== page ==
Active Ingredients. - The principal ingredients of pyrethrum are three in number; (1) an acrid fixed resin, pyrethrine, insoluble in caustic potash; (2) a second resin; (3) an acrid yellow oil, both of which latter are soluble in the alkali mentioned. The root contains likewise inuline, tannin, and various unimportant substances.

Physiological Action. - The root of this plant, when dry, is scentless. On chewing it, there is soon perceived on the lips and tongue a peculiar pricking sensation, accompanied by heat. Acridity and pungency are then detected, and an abundant flow of saliva and of buccal mucus soon ensues. "The heat," says Grew, "is joined with a kind of vibration, as when a flame is brandished: this heat is by no means painful." When applied to the skin, the root acts as a rubefacient; and in all cases the effects appear to be due to the pyrethrine.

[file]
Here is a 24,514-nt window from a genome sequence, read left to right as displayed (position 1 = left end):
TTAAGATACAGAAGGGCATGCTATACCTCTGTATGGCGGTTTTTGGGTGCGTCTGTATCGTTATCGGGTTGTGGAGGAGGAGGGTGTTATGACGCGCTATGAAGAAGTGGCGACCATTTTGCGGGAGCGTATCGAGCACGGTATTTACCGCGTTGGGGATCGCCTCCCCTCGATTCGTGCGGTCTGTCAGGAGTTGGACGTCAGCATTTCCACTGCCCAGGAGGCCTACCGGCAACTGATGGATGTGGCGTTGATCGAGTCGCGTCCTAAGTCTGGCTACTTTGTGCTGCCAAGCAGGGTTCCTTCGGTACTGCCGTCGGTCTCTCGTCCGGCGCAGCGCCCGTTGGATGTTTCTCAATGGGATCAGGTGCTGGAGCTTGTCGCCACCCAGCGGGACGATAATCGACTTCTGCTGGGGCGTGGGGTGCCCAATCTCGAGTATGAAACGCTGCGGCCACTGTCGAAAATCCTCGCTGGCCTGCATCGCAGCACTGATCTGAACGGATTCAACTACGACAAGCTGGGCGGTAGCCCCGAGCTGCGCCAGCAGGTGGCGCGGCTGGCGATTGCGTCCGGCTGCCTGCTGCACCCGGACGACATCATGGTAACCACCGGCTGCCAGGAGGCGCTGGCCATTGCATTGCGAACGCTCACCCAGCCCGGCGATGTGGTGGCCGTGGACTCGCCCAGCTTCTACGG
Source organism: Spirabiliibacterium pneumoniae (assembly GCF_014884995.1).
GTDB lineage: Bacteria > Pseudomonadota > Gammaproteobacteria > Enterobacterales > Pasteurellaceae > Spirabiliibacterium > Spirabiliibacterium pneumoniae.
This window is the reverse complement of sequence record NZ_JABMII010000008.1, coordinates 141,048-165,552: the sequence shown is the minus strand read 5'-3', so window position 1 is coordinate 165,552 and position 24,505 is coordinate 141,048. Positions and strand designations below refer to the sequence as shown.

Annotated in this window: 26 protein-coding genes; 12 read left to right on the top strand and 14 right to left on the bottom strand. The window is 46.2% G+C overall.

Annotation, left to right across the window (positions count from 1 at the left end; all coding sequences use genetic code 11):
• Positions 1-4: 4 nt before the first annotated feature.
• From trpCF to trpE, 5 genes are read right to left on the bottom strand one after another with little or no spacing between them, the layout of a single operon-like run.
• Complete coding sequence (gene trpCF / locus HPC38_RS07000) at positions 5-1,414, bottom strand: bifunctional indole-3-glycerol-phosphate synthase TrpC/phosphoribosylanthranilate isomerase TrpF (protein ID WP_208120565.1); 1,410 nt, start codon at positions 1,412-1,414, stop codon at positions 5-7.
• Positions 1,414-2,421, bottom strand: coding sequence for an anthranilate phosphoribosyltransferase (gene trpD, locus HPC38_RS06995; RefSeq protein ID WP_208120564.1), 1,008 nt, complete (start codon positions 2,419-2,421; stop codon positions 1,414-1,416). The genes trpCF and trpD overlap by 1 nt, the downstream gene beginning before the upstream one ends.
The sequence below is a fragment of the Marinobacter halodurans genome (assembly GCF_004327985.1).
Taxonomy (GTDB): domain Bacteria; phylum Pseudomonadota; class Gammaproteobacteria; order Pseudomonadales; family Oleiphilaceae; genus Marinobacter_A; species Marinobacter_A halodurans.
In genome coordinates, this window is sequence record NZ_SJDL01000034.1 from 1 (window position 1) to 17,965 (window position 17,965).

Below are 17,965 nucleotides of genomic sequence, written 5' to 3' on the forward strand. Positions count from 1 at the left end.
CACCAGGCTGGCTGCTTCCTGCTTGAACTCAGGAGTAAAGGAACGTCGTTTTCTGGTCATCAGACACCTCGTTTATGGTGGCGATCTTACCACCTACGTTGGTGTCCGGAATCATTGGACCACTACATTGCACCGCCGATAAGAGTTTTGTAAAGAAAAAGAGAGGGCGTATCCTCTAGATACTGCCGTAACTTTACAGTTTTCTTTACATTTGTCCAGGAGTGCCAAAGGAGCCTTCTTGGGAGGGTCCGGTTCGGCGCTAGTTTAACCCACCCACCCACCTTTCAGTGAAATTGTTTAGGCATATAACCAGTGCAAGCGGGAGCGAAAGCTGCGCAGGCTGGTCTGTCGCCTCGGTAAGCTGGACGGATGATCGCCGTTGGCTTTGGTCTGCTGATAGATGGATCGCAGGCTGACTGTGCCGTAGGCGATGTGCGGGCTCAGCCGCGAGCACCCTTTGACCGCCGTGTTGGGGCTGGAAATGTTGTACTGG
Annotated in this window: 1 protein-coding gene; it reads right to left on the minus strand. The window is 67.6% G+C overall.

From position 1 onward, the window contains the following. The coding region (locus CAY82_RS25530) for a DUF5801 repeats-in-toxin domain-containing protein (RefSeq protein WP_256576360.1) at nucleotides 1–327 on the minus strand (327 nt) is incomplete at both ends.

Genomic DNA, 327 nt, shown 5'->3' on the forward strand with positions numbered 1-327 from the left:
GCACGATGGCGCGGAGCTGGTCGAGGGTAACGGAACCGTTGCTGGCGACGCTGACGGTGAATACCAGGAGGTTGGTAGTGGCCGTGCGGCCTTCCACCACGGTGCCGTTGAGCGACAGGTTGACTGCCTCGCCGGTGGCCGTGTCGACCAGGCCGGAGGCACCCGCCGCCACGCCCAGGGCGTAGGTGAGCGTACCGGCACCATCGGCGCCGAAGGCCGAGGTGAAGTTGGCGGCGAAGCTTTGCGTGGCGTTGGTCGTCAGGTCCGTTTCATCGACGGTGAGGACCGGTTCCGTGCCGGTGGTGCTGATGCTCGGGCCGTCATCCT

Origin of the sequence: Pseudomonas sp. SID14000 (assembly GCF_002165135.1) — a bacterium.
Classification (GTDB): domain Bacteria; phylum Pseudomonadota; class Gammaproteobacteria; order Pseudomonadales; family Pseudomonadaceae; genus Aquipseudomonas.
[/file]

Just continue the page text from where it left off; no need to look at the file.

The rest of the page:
Therapeutic Action. - The chief employment of this drug is as a masticatory and sialagogue; it is recommended also in rheumatic and neuralgic affections of the head and face, and in cases of palsy of the tongue. When resorted to for any of these purposes, the patient should chew the root.

Pyrethrum is again very useful as a stimulant, in the form of gargle or lotion, when there is partial or entire obstruction of the sublingual or sub-maxillary glands. The gargle prepared from it was formerly prescribed also for relaxed uvula, and for partial paralysis of the tongue and lips. The tincture is useful for toothache.

Preparations And Dose. - Tinctura Pyrethri (B. Ph.). Not used internally; - when required for toothache - a few drops should be applied on cotton-wool. When used as a gargle, two or three drachms of the tincture in a pint of water.